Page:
The energy company Vattenfall is fighting for a green image and inaugurates its largest wind farm. But Greenpeace activists bring abruptly onto the stage, which is just the next big conflict between the group and government: the coal phase-out.By Markus Balser
Despite the billions dispute over the nuclear phase, despite the heated discussion about the climate-damaging coal opencast mines of the group: It should finally back something to celebrate in Germany give for Vattenfall CEO Magnus Hall. In Altona Kaispeicher, a place with industrial charm and Elbblick, the group wanted to do on Thursday in a sophisticated atmosphere something for his image and officially take one of the largest German offshore wind farms to the grid. Federal Minister Sigmar Gabriel (SPD) had come, his Swedish colleague Mikael Damberg also. Together with Hamburg’s Mayor Olaf Scholz and Schleswig-Holstein’s Prime Minister Thorsten Albig (both SPD) they put around the switch. 70 km before the park Sylt Dan Tysk provides henceforth power 400 000 homes.
But from the carefree festival was nothing. Hall had just begun his speech, as already boarded environmentalists from Greenpeace, the party on the banks of the Elbe. Activists unfurled protest posters on the stage, even a fishing boat floated the message before the dumbfounded hard society up and down: “Vattenfall: coal is to remain in the ground.”
For Hall was finally clear: There are stormy times for his company in Germany. The celebration with the participating politicians should both sides to the dispute over the accelerated nuclear phase-out and the billion lawsuit the group again reconcile a little. But the activists brought abruptly to the stage, which just is the next conflict biggest caliber between Group and Government:. The coal exit
For Vattenfall a huge issue, because around 90 percent of the electricity produced by the Group in Germany , comes from coal power stations; most of them are fueled with lignite. Therefore, the Group has come to the attention of environmentalists. And precisely this particularly harmful energy sources will push piece by piece from the net the federal government. With a climate tax, which Gabriel himself drives to achieve Germany’s climate targets. They should pay to use operators of older lignite power stations as they mainly RWE and Vattenfall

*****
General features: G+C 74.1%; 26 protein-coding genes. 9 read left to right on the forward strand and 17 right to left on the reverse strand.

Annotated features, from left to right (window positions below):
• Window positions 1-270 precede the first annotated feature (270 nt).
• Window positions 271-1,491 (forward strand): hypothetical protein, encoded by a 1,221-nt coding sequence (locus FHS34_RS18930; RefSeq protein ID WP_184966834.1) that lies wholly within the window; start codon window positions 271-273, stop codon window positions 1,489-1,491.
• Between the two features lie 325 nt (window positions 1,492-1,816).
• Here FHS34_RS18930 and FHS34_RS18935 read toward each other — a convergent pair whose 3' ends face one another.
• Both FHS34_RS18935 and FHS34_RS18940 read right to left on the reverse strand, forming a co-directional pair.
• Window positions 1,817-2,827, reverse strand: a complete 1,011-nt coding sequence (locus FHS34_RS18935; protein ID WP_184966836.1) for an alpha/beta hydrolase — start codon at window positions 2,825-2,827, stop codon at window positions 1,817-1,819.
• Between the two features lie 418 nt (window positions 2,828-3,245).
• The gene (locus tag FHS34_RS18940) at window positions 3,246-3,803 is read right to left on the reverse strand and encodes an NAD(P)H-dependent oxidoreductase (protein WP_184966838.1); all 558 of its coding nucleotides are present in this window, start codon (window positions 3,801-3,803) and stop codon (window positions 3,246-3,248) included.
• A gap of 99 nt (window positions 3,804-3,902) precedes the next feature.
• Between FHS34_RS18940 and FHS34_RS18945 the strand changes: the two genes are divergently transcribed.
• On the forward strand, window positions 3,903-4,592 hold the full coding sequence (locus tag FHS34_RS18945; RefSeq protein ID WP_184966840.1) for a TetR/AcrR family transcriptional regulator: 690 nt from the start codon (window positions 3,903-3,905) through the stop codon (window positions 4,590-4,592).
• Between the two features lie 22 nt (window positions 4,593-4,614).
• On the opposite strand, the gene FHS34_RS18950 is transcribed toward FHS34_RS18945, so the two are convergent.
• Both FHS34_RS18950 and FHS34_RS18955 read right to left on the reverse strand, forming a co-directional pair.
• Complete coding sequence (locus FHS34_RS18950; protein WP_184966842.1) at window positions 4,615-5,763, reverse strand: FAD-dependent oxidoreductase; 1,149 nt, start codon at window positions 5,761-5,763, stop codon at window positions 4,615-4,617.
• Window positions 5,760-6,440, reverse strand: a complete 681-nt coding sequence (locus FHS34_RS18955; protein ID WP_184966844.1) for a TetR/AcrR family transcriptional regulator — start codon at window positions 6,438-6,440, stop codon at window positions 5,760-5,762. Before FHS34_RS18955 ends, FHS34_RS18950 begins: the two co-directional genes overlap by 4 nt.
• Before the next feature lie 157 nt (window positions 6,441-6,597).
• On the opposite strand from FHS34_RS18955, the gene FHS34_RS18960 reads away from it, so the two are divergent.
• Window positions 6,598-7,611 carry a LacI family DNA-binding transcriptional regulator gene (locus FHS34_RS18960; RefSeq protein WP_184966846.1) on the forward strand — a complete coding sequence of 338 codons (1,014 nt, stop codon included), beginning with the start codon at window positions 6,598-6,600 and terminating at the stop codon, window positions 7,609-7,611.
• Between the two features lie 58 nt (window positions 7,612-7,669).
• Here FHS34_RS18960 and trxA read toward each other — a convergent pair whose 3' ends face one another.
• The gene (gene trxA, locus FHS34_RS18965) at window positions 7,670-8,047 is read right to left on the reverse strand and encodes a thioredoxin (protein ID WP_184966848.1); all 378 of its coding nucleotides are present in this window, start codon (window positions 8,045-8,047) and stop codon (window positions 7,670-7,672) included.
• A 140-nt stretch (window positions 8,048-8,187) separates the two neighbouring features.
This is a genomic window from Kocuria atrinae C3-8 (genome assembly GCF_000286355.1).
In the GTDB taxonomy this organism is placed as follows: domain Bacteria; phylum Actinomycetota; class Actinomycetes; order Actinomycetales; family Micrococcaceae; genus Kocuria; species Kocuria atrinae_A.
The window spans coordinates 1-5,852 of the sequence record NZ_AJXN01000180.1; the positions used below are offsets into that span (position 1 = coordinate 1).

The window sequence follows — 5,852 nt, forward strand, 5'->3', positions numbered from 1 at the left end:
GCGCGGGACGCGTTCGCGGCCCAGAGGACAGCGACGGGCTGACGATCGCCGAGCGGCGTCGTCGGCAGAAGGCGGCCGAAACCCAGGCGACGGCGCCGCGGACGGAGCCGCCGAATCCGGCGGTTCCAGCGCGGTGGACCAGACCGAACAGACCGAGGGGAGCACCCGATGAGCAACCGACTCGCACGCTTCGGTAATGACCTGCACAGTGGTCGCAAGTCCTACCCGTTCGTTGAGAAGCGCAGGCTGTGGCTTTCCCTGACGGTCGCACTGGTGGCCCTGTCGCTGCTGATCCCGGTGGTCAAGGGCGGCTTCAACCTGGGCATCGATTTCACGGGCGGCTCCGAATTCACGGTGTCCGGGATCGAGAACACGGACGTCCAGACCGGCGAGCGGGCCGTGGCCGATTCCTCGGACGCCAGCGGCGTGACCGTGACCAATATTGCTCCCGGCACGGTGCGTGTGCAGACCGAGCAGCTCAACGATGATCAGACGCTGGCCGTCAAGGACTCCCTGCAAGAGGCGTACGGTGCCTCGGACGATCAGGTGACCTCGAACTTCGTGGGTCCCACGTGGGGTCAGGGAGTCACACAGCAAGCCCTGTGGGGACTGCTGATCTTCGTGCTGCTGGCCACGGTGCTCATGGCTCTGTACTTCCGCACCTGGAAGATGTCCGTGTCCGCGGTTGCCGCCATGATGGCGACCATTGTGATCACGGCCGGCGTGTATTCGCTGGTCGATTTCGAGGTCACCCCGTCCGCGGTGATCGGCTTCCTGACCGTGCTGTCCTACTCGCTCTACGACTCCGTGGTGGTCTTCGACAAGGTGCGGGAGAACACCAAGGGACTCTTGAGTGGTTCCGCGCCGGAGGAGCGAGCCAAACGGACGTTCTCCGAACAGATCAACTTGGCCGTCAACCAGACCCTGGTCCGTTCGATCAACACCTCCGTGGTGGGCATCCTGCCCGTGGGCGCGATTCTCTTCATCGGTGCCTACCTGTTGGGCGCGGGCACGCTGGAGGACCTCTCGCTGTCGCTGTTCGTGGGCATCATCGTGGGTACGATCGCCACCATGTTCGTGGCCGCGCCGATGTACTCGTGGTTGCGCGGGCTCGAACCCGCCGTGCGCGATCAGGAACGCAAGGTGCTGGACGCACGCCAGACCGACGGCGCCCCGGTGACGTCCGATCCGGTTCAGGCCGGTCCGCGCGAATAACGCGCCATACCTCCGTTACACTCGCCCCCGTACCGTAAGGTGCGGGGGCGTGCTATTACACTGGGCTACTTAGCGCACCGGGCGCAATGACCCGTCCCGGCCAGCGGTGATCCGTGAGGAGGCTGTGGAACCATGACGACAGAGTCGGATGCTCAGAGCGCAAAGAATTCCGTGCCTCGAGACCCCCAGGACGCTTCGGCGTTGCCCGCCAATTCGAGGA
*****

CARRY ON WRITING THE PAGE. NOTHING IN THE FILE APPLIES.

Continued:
However, on Thursday was also clear. The energy industry wants to fight against the tax. That made Vattenfall CEO Magnus Hall clear to journalists in Hamburg. They meet the economy too hard. Come the levy as previously planned, it was hardly possible to operate coal-fired plants by 2030 or even longer, Hall warned with regard to the approximately 8,000 employees of the Group in the eastern coal mines. “Then we have to shut down many power plants.” The group was in discussions with the policy in order to defuse the specifications. “You have to give more time for structural change in the region,” Hall called and admitted simultaneously: The change will come in any case. The business of coal in East Germany will decline significantly in the coming decades.
Gabriel’s plans threaten the “social Blackout entire regions,” warned trade unions this past weekend on a mass demonstration in Berlin. Also Vattenfall they hit hard. For they even threaten to complicate the multi-billion dollar sales plans for the coal sector. The Swedes are to withdraw under pressure from the Swedish government in the greenhouse business. Although there are several interested parties for the division, Hall said in Hamburg. But whether the sale could go as planned by the end of the year on the stage, was open.
Gabriel made already clear where he sees the future. When energy ministerial meeting in Hamburg in mid-May he planned with colleagues a flight to new wind farm. “We want to show the world what we have to offer.”